The cost of grid electricity and fuel across Australia is having a direct impact on the purchasing decisions of Australian businesses, according to Commonwealth Bank’s (CBA) latest asset finance report, Equip 9.
Higher energy and fuel prices are placing greater cost and revenue pressures on local businesses with the majority (89 per cent) now seeing this expenditure as a key factor when looking to lease or buy new equipment, such as energy efficient vehicles, solar panels and heating, cooling, and lighting equipment.
Between 2015 and 2017 wholesale electricity prices rose 130 per cent, resulting in a doubling of the price paid for electricity traded in the National Electricity Market (NEM). As a result, of the 33 per cent of companies currently considering new 'green' equipment, more than half (54 per cent) state their decision-making is now primarily driven by energy efficiency.
Sylvia Terry, CBA’s General Manager of Asset Finance, said: “Rising energy costs dramatically impact the potential return on investment for energy-efficient equipment. More than 70 per cent of businesses are currently looking to replace or acquire new equipment, and offsetting the high cost of energy is a strong incentive for these businesses to consider efficient equipment."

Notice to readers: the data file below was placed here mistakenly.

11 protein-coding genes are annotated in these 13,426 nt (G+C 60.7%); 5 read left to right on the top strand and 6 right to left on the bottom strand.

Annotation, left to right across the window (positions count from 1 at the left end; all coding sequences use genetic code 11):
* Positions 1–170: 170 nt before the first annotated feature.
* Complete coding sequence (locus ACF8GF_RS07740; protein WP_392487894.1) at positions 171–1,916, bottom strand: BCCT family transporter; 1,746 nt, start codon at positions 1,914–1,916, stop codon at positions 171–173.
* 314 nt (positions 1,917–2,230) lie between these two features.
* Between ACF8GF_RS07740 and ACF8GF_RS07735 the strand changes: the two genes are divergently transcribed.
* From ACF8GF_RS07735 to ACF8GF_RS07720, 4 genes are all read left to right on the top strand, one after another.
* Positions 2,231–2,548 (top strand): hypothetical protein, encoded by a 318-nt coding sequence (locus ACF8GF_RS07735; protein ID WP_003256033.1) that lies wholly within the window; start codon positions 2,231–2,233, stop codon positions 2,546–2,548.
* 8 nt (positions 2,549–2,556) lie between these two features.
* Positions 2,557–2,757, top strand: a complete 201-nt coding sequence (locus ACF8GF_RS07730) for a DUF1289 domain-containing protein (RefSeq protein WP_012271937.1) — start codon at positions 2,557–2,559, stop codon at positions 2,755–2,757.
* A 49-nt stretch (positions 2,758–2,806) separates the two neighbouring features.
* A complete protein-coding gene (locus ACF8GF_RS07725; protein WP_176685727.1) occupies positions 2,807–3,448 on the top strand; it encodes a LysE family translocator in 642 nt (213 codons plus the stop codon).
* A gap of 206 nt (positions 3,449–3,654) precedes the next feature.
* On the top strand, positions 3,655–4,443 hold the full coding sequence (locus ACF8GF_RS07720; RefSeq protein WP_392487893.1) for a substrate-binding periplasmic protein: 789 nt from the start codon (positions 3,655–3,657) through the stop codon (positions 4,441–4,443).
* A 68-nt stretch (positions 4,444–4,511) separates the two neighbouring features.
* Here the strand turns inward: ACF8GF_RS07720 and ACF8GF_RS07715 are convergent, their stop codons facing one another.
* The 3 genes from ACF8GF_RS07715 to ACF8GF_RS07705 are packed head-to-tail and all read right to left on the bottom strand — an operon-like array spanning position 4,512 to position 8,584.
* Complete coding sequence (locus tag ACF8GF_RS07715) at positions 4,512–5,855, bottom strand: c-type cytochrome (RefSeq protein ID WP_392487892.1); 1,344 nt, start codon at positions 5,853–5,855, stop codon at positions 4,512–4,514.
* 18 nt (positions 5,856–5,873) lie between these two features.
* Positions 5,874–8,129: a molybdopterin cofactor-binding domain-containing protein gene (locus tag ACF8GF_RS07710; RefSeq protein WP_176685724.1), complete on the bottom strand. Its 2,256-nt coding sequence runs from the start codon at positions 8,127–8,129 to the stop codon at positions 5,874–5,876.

Barriers to investing
“Businesses are increasingly factoring in smart purchasing of efficient equipment to achieve operational and cost benefits, but there are still a number of barriers holding back widespread adoption,” Mrs Terry said.
“Companies are willing and open to becoming more energy efficient and are no longer being turned away by the higher upfront costs. But it appears there is a lack of awareness of the long-term cost benefits associated with investing in energy efficient equipment that is holding businesses back.”
The report showed a third of companies (33 per cent) said the reason they hadn’t invested was that they were unaware of the real benefits, compared with 13 per cent who indicated cost was the main barrier.
Impact of rising energy costs
Smaller businesses are leading the way with 41 per cent of these businesses already investing in efficient equipment.
Organisations that have already invested have reaped a significant dividend, reporting an average saving of 30 per cent on energy costs rising to a 38 per cent saving for the largest companies.
“As businesses continue to look to reduce their overhead costs, it’s likely the momentum towards energy-efficient purchases will only increase, as awareness of the available options improves and availability becomes more widespread,” Mrs Terry said.
 Grattan Institute, Tony Wood and David Blowers, “Mostly Working: Australia’s wholesale electricity market”, 2018
 Smaller businesses are defined as businesses with earnings between A$25-$150 million.
 Larger businesses are defined as businesses with earnings over A$500 million.